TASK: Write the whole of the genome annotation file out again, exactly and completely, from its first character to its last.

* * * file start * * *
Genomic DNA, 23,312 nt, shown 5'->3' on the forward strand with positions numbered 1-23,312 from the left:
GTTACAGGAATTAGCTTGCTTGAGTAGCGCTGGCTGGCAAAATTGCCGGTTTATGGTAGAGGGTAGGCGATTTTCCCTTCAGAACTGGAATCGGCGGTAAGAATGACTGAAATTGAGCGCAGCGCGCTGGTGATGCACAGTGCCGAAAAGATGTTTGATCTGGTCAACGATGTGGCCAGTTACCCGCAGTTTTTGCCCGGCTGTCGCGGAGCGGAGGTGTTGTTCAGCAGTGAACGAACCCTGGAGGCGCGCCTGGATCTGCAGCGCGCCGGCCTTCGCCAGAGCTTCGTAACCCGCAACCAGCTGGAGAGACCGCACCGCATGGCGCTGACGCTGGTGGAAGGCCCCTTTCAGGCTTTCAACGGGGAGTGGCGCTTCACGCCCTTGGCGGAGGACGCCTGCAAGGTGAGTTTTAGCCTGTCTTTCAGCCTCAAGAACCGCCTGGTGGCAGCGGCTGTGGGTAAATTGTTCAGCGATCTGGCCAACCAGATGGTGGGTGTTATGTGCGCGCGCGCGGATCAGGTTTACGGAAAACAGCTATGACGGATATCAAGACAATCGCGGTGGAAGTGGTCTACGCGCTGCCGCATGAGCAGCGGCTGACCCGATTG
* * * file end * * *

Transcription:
Genomic DNA, 23,312 nt, shown 5'->3' on the forward strand with positions numbered 1-23,312 from the left:
GTTACAGGAATTAGCTTGCTTGAGTAGCGCTGGCTGGCAAAATTGCCGGTTTATGGTAGAGGGTAGGCGATTTTCCCTTCAGAACTGGAATCGGCGGTAAGAATGACTGAAATTGAGCGCAGCGCGCTGGTGATGCACAGTGCCGAAAAGATGTTTGATCTGGTCAACGATGTGGCCAGTTACCCGCAGTTTTTGCCCGGCTGTCGCGGAGCGGAGGTGTTGTTCAGCAGTGAACGAACCCTGGAGGCGCGCCTGGATCTGCAGCGCGCCGGCCTTCGCCAGAGCTTCGTAACCCGCAACCAGCTGGAGAGACCGCACCGCATGGCGCTGACGCTGGTGGAAGGCCCCTTTCAGGCTTTCAACGGGGAGTGGCGCTTCACGCCCTTGGCGGAGGACGCCTGCAAGGTGAGTTTTAGCCTGTCTTTCAGCCTCAAGAACCGCCTGGTGGCAGCGGCTGTGGGTAAATTGTTCAGCGATCTGGCCAACCAGATGGTGGGTGTTATGTGCGCGCGCGCGGATCAGGTTTACGGAAAACAGCTATGACGGATATCAAGACAATCGCGGTGGAAGTGGTCTACGCGCTGCCGCATGAGCAGCGGCTGACCCGATTG